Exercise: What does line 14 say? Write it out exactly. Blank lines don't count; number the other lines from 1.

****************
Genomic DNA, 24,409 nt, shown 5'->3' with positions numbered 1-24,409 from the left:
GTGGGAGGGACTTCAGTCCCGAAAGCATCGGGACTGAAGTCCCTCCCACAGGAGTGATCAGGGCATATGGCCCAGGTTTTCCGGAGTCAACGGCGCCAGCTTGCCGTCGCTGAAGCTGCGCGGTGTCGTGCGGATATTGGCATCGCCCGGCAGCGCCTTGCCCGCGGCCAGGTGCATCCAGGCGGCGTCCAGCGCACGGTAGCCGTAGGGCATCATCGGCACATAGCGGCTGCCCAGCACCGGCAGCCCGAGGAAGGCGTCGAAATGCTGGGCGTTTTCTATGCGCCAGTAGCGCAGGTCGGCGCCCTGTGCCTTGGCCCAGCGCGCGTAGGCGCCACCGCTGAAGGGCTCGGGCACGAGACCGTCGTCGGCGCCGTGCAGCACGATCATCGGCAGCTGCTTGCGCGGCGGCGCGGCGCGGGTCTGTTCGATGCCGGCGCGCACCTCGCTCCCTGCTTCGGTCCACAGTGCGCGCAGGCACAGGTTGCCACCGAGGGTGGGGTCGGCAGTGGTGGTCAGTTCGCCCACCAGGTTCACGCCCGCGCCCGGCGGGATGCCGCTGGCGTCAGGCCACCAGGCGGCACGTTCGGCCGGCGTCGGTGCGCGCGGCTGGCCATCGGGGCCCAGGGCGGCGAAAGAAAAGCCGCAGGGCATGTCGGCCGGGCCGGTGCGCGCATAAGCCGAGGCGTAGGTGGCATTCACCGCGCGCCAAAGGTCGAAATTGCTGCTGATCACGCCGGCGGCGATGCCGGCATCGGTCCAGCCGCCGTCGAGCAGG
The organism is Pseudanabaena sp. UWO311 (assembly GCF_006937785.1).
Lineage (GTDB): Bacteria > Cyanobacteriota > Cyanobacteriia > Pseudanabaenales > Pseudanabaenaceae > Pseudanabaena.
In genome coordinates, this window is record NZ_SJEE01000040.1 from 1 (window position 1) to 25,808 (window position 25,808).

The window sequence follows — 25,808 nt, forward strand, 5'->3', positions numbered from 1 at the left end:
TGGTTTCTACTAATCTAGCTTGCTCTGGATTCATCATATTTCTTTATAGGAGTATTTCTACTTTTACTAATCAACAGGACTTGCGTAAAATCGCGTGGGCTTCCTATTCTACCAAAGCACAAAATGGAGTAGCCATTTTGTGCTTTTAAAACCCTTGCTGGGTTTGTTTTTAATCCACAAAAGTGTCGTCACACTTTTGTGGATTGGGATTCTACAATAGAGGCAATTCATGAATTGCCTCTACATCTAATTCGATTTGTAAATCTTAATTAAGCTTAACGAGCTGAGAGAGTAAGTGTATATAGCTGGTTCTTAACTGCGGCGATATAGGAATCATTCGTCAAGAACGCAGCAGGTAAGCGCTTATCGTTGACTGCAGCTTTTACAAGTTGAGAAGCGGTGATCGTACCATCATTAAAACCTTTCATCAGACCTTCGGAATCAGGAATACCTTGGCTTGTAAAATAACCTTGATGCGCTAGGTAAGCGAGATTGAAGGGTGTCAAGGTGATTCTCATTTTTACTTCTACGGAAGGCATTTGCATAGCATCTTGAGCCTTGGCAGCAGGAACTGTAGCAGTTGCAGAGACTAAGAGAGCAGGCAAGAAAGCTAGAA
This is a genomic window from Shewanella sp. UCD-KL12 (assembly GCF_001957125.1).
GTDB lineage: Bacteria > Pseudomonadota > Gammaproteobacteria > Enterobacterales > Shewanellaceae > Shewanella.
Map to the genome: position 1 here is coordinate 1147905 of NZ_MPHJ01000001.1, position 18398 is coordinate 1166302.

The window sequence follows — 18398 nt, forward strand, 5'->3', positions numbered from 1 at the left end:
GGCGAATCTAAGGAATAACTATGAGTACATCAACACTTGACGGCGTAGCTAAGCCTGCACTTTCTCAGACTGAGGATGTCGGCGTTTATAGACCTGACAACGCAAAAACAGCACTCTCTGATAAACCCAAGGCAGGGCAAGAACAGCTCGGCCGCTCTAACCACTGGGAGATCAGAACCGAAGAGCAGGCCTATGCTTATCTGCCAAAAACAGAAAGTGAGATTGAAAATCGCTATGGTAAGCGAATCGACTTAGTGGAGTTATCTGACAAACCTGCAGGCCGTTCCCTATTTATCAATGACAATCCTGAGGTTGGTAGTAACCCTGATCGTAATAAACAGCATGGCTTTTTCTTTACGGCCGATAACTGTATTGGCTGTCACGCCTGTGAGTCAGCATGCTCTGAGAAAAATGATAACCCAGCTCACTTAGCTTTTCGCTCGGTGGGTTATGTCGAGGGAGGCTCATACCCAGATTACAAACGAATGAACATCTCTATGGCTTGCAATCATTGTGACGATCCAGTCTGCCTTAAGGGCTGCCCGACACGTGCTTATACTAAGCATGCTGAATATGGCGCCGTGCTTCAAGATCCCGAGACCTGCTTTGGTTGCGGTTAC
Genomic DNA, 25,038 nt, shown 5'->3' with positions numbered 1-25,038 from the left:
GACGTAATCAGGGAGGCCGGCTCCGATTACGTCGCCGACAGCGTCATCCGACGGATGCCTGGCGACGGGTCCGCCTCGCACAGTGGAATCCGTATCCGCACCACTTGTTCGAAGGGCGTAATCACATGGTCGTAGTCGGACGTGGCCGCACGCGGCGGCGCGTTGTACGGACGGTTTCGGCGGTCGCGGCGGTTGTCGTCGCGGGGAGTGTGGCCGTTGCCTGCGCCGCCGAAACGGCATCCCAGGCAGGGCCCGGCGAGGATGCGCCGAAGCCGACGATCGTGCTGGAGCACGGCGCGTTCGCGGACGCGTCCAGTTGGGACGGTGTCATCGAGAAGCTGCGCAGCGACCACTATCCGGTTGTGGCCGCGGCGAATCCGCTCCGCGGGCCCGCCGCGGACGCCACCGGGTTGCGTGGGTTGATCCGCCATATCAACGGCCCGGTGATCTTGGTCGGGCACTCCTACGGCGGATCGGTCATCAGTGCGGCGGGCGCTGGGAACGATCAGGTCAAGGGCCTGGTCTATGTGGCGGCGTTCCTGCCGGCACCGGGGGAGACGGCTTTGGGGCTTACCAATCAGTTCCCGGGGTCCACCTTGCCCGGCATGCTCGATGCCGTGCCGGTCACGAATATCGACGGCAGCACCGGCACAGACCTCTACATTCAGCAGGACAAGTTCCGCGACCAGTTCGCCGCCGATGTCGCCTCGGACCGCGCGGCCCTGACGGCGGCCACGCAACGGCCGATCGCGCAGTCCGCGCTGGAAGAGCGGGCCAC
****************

GACGTAATCAGGGAGGCCGGCTCCGATTACGTCGCCGACAGCGTCATCCGACGGATGCCTGGCGACGGGTCCGCCTCGCACAGTGGAATCCGTATCCGCACCACTTGTTCGAAGGGCGTAATCACATGGTCGTAGTCGGACGTGGCCGCACGCGGCGGCGCGTTGTACGGACGGTTTCGGCGGTCGCGGCGGTTGTCGTCGCGGGGAGTGTGGCCGTTGCCTGCGCCGCCGAAACGGCATCCCAGGCAGGGCCCGGCGAGGATGCGCCGAAGCCGACGATCGTGCTGGAGCACGGCGCGTTCGCGGACGCGTCCAGTTGGGACGGTGTCATCGAGAAGCTGCGCAGCGACCACTATCCGGTTGTGGCCGCGGCGAATCCGCTCCGCGGGCCCGCCGCGGACGCCACCGGGTTGCGTGGGTTGATCCGCCATATCAACGGCCCGGTGATCTTGGTCGGGCACTCCTACGGCGGATCGGTCATCAGTGCGGCGGGCGCTGGGAACGATCAGGTCAAGGGCCTGGTCTATGTGGCGGCGTTCCTGCCGGCACCGGGGGAGACGGCTTTGGGGCTTACCAATCAGTTCCCGGGGTCCACCTTGCCCGGCATGCTCGATGCCGTGCCGGTCACGAATATCGACGGCAGCACCGGCACAGACCTCTACATTCAGCAGGACAAGTTCCGCGACCAGTTCGCCGCCGATGTCGCCTCGGACCGCGCGGCCCTGACGGCGGCCACGCAACGGCCGATCGCGCAGTCCGCGCTGGAAGAGCGGGCCAC